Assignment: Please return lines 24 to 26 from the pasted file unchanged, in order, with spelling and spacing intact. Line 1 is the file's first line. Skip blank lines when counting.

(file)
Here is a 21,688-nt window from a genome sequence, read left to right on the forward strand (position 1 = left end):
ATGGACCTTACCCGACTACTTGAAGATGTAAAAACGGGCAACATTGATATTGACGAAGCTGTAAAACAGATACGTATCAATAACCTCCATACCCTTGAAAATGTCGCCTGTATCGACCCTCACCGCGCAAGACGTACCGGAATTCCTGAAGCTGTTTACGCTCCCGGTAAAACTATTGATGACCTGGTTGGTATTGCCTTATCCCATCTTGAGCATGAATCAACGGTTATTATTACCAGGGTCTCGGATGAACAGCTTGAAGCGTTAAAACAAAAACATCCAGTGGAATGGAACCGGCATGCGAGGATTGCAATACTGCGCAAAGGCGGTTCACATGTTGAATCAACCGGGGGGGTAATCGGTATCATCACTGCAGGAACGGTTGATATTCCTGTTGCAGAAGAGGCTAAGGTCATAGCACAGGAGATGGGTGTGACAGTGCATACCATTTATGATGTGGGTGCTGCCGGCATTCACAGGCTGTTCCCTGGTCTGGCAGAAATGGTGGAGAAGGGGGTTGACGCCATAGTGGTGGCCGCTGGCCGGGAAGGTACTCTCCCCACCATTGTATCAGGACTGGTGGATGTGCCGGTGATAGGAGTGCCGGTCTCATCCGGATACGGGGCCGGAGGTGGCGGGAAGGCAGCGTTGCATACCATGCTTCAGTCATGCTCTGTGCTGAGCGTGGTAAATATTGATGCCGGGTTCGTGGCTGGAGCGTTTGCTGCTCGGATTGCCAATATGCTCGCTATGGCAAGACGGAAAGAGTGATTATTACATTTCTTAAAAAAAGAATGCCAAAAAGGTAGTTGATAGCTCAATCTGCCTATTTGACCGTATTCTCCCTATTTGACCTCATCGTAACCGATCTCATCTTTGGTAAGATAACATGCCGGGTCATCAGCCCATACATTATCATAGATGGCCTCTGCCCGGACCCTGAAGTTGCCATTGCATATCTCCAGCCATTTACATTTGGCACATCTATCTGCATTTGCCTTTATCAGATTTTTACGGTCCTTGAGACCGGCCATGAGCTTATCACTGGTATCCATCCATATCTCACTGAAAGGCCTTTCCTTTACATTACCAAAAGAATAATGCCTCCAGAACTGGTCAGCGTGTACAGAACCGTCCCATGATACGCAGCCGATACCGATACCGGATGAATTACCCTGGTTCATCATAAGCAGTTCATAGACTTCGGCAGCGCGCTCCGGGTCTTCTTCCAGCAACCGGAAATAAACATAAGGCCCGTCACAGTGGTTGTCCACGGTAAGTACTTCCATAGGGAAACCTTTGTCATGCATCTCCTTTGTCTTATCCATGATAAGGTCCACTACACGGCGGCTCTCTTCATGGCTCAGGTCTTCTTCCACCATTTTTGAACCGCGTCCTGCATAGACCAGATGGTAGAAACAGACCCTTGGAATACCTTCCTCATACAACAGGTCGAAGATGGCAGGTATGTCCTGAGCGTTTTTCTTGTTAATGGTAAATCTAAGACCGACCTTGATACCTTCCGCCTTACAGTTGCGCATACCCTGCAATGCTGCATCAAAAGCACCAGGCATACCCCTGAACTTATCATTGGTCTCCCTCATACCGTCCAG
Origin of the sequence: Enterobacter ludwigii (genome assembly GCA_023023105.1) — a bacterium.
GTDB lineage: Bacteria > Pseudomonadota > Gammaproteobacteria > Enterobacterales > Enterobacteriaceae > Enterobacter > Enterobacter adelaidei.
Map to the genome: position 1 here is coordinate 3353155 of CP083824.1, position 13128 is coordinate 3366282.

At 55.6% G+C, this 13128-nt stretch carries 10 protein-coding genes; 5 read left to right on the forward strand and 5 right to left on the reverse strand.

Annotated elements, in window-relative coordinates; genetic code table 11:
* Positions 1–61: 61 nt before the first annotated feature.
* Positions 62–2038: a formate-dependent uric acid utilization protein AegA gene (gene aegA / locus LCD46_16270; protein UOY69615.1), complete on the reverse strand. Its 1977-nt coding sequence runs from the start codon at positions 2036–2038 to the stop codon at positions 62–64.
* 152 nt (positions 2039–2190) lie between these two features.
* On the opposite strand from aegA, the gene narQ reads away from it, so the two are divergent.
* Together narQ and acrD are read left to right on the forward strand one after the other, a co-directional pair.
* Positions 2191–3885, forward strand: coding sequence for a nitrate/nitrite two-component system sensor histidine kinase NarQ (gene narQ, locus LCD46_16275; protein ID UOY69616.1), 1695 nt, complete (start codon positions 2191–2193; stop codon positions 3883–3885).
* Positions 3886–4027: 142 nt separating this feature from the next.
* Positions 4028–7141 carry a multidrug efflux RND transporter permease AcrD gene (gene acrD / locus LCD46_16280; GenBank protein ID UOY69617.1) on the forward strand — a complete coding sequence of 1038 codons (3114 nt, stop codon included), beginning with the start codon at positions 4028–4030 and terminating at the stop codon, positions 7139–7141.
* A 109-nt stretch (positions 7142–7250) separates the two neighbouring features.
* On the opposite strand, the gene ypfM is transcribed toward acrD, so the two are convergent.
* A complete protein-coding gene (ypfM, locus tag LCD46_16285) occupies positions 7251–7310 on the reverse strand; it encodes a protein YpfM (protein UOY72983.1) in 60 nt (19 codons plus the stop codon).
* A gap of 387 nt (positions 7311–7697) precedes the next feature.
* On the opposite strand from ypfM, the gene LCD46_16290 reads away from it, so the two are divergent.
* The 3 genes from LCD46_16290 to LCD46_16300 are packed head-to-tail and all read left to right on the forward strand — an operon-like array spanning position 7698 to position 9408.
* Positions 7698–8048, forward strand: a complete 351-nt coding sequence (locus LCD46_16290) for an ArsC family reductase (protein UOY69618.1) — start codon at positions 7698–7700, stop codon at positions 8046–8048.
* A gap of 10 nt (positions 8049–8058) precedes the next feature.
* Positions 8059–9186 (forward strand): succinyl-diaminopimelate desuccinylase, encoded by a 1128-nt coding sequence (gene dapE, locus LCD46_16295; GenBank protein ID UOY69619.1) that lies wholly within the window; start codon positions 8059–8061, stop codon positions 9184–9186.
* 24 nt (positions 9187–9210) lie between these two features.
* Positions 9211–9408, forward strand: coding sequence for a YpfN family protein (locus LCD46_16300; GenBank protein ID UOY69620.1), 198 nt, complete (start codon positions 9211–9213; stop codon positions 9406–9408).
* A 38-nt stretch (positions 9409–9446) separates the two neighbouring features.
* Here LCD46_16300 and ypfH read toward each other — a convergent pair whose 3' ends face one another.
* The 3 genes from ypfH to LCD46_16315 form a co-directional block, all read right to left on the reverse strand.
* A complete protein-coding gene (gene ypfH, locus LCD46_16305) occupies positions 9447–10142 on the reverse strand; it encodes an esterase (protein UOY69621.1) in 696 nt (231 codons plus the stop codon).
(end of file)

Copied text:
* Positions 8059–9186 (forward strand): succinyl-diaminopimelate desuccinylase, encoded by a 1128-nt coding sequence (gene dapE, locus LCD46_16295; GenBank protein ID UOY69619.1) that lies wholly within the window; start codon positions 8059–8061, stop codon positions 9184–9186.
* 24 nt (positions 9187–9210) lie between these two features.
* Positions 9211–9408, forward strand: coding sequence for a YpfN family protein (locus LCD46_16300; GenBank protein ID UOY69620.1), 198 nt, complete (start codon positions 9211–9213; stop codon positions 9406–9408).